How It Ends

Pub Date:   |   Archive Date: 02 May 2019

Member Reviews

Set in the 1950s this book is quite a heavy read. I had to stop quite a few  times to think about the story and let the story sink in. It is an amazing story and I think every one should read this book at least once!
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The year is 1957 and Hedy and her family have left America and relocated to an American airbase in Suffolk due to her dad’s promotion.
They are a wonderful family unit, but her mother, Ruby, wanted to stay in America and is finding it difficult being back in England, her country of birth. 

Hedy’s twin brother, Christopher spends most of his time writing science fiction stories.

Saskia very cleverly leads us into a beautiful story of family domesticity, Hedy’s mum Ruby loves staying at home looking after her and Christopher, who needs constant care due to having scoliosis, whilst her dad, Todd, goes off to the airbase every day. But underneath the rot is settling in. Why is Hedy’s dad coming home seemingly drunk every night, why is her brother obsessed with the forest next to the airbase, is he really hearing voices? Why is her mother becoming more nervous and anxious everyday?

This is a gripping and thought-provoking account of one lovely ordinary family being torn apart by events that took place during the post-war years and it is left to Hedy to piece everything together with the help of the Christopher’s manuscript.

I have not come across this author before, but I will definitely be on the lookout for her books in the future.
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I'm a bit of a fan of Saskia Sarginson, though I haven't read all her books. I enjoy the way she writes and the stories she weaves. There is something very lyrical about her writing style that I find carries me along, and that was definitely the case here.
It's a style that paints a picture and draws you in. In this case, it was into the lives of a complicated family relationship, one where secrets and lies have devastating consequences.
What these consequences are isn't immediately apparent but there is a sense of foreboding from the very beginning of the book that let me know things probably weren't going to end well for any member of the family. 
I really liked how the story slowly unfolded and I was left guessing about just what had happened to Hedy (the main character's) father and brother. What eventually came out was tragic and yet inevitable. It left me with a heavy heart, not at the book but at how it all turned out.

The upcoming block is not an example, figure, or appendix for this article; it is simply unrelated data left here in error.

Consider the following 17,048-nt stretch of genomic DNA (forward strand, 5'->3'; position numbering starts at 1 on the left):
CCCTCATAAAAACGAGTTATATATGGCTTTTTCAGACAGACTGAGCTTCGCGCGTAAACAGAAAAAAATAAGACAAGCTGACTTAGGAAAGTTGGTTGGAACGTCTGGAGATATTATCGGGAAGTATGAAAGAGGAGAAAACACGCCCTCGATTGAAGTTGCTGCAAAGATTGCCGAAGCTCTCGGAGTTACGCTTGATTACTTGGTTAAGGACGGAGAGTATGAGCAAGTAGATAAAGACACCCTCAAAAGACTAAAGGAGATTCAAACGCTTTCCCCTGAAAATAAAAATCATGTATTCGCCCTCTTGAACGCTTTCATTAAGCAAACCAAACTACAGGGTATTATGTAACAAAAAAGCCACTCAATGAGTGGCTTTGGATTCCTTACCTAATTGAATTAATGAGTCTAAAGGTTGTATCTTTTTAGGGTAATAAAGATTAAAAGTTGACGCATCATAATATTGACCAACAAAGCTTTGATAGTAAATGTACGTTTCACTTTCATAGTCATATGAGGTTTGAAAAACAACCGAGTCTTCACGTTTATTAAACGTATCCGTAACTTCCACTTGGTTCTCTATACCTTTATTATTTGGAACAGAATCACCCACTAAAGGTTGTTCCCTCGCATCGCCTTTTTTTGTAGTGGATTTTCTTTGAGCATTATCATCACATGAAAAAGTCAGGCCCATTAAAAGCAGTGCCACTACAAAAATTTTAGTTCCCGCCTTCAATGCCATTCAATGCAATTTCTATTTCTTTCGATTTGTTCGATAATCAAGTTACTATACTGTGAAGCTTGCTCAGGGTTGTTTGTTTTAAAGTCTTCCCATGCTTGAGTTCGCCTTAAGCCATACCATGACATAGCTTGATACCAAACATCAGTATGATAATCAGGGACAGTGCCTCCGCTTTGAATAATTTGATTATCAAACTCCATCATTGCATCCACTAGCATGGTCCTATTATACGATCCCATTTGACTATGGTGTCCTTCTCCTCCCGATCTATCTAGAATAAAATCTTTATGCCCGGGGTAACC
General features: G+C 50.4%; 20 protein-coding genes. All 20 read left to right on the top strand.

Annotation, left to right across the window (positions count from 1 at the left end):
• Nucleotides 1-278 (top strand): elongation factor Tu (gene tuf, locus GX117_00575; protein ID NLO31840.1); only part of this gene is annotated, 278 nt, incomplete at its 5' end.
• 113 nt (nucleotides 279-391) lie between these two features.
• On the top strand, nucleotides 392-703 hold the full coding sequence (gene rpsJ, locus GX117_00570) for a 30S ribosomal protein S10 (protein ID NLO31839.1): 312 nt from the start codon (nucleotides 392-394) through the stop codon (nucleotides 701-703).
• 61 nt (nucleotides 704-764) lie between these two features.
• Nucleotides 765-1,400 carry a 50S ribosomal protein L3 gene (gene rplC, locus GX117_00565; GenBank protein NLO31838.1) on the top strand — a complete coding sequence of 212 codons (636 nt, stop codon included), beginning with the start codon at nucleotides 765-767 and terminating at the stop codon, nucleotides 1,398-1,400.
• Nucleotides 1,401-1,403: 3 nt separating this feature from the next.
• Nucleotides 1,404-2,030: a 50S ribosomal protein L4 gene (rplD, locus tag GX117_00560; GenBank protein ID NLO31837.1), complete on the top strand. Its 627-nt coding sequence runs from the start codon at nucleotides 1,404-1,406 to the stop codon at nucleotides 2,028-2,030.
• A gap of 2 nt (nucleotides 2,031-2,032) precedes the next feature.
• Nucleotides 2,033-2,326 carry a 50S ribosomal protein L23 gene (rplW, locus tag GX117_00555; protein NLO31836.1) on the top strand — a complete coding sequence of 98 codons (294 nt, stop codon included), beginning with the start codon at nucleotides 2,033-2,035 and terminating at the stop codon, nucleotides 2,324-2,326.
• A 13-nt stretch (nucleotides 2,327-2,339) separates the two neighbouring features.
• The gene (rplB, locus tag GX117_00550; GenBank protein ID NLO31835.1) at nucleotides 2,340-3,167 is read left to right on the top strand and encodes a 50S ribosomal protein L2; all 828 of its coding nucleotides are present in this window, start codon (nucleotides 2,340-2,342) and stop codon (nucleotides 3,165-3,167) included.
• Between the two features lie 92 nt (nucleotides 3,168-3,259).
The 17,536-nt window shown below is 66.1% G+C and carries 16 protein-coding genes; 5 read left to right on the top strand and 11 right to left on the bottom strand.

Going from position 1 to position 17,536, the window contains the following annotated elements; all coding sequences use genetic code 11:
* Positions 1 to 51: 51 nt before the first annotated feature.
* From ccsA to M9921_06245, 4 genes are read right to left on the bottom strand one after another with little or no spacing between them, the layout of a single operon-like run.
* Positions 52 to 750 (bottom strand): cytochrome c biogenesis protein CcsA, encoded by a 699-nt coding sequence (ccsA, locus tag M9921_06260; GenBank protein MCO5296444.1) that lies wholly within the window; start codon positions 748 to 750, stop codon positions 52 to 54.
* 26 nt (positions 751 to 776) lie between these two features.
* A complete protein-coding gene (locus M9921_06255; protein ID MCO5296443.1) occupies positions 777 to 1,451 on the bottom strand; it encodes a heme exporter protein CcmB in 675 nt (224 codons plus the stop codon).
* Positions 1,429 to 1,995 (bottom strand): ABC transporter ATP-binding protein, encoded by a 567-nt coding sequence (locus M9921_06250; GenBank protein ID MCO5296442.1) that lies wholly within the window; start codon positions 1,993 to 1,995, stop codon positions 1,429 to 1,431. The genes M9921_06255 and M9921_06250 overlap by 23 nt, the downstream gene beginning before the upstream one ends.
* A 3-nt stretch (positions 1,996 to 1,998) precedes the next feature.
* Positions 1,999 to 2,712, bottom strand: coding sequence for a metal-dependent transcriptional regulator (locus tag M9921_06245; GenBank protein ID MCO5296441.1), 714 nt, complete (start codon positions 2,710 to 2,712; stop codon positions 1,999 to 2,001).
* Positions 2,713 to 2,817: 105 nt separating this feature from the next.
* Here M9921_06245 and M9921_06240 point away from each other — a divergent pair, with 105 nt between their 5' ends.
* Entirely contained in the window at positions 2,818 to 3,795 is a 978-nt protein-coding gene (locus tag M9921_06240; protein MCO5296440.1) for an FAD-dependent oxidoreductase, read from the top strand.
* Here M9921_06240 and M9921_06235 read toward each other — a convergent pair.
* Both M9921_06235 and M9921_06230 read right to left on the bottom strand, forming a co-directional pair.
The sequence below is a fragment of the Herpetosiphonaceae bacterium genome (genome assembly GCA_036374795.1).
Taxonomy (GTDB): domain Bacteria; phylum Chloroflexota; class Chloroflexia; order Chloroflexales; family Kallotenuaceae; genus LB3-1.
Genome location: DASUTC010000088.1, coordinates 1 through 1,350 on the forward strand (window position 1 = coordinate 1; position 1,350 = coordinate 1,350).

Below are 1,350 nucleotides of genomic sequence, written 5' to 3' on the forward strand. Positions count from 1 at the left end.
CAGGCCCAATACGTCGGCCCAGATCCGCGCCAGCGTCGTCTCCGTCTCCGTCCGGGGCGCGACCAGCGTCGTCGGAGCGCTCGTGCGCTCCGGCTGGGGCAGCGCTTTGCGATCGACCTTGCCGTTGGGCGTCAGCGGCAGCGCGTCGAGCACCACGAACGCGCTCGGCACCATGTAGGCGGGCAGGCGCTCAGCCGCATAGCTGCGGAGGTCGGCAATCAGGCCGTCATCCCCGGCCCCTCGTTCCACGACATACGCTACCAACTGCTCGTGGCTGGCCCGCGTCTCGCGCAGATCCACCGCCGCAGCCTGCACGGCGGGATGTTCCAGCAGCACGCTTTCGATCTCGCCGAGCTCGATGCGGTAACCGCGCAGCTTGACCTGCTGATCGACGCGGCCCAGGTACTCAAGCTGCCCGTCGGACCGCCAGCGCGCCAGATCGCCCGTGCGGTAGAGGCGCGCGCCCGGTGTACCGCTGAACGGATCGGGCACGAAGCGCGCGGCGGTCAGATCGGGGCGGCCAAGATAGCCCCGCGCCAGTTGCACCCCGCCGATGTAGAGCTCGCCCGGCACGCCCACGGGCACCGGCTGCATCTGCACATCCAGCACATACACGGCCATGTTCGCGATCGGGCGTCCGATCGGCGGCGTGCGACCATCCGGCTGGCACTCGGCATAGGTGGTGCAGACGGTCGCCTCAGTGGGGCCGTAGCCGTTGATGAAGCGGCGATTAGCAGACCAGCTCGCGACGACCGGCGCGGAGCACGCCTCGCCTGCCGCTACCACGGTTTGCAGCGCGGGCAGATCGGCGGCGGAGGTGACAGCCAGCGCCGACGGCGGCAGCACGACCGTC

Which means this isn't a light book or a beach read. But it is a good book, a great one even, and one I can highly recommend.
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This was a very emotional story about an American Service family with an English mother who return to the UK in the 1950s and are living on an American base. The Cold War and secrets impact on the family leading to a tragedy with one survivor, who tries to find out what happened.
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I didn't realise until the end (the author's note) that this was inspired by real life CIA experiements during the cold war, which makes it all the more horrific. There's a gripping plot here and a pervasive sense of hopelessness and loneliness among its broken characters, but it's certainly worth the read. Chilling and tense it will keep you awake at night!
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This book had a slow start and it took me a while to get into it however as the story went on I really started to enjoy it. It had a great ending and overall I really enjoyed it.

Thanks to NetGalley and the publishers for this ARC
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This was an intense read - don't get me wrong, it was beautiful and moving but at times it felt intensely claustrophobic. I'm not even sure if I mean that to be a criticism. I did enjoy reading it, i felt the characters were incredibly well crafted
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There is a real element of claustrophobia to the plot. After a bit of a slow start, it becomes quite fast paced and riveting and the issues tackled really make you think. Very well written and engaging.